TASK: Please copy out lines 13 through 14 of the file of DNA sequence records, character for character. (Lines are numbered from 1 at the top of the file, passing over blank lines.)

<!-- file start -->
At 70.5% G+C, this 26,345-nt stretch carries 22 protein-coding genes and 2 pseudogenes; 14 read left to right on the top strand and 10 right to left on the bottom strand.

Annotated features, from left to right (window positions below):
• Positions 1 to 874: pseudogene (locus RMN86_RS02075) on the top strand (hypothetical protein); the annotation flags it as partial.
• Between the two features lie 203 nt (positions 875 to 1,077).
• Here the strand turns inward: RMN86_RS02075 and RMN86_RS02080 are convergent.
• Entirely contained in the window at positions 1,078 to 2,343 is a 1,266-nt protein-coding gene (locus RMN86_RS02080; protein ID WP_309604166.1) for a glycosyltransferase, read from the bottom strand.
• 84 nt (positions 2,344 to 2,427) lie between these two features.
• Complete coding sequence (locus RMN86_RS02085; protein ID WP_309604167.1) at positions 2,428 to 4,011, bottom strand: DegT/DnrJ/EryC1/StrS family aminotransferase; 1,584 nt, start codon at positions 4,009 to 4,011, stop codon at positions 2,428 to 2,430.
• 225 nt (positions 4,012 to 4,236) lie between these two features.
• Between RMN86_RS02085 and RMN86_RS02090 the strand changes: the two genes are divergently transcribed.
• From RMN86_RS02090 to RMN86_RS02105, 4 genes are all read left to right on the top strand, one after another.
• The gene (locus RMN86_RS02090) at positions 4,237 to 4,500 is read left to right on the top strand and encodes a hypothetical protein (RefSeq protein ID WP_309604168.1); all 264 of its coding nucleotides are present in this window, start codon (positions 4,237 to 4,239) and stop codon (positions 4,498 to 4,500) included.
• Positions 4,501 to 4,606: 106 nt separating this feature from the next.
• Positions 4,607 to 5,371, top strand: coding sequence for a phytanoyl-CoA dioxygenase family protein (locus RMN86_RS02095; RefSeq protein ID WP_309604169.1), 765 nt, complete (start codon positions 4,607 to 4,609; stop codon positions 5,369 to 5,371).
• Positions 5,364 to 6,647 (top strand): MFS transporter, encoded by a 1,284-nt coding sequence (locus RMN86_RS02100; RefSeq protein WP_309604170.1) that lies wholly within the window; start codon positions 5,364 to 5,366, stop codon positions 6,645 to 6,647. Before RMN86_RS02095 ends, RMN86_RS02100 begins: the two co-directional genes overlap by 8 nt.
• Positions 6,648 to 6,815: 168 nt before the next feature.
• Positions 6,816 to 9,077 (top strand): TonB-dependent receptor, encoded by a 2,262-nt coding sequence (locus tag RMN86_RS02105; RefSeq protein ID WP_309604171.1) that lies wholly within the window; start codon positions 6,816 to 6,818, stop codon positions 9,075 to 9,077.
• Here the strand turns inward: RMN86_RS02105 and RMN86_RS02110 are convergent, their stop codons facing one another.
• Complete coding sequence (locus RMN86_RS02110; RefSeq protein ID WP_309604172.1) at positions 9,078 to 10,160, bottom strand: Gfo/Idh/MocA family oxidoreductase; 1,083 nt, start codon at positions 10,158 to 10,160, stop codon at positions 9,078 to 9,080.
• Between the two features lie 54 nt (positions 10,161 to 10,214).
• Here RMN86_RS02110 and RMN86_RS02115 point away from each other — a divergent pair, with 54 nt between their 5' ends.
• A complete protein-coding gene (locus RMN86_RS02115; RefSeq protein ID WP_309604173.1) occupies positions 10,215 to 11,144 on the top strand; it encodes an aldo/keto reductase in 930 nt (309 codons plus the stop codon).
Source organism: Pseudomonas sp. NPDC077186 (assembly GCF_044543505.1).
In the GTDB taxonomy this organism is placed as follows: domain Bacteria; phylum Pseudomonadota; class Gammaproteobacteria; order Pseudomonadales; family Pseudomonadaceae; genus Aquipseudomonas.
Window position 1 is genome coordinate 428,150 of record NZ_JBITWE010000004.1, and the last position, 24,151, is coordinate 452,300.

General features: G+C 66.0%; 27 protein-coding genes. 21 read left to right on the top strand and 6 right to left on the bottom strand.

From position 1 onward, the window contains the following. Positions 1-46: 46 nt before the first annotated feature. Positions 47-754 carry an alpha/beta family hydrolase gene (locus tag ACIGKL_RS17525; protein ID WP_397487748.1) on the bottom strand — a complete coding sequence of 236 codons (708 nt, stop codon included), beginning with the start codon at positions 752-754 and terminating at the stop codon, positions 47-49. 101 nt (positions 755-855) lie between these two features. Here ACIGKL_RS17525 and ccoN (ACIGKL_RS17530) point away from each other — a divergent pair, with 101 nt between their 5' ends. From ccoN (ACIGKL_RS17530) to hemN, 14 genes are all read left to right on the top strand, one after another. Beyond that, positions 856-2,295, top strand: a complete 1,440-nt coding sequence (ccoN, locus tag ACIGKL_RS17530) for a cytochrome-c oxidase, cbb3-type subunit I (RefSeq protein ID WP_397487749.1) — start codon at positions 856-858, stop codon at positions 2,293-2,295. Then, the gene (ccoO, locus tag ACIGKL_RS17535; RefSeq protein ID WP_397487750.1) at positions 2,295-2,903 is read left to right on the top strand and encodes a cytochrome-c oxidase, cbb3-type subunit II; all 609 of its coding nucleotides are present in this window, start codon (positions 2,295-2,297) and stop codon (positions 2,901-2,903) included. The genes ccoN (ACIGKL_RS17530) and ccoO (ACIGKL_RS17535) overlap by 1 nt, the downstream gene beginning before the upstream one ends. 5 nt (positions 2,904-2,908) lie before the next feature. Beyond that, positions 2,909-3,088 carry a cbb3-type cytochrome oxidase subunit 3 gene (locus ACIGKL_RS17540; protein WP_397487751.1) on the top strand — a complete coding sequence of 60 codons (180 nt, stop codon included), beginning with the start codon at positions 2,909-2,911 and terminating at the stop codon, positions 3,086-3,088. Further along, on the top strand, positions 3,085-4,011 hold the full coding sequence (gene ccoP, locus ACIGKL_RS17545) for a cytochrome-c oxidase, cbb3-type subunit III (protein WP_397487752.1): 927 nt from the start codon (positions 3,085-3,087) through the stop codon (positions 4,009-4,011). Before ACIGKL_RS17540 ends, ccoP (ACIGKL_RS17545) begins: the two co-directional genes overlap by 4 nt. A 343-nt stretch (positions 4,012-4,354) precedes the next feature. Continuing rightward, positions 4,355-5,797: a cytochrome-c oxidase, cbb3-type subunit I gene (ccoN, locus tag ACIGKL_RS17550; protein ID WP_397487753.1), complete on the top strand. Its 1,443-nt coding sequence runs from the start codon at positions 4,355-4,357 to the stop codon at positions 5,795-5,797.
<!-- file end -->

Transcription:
• Positions 4,501 to 4,606: 106 nt separating this feature from the next.
• Positions 4,607 to 5,371, top strand: coding sequence for a phytanoyl-CoA dioxygenase family protein (locus RMN86_RS02095; RefSeq protein ID WP_309604169.1), 765 nt, complete (start codon positions 4,607 to 4,609; stop codon positions 5,369 to 5,371).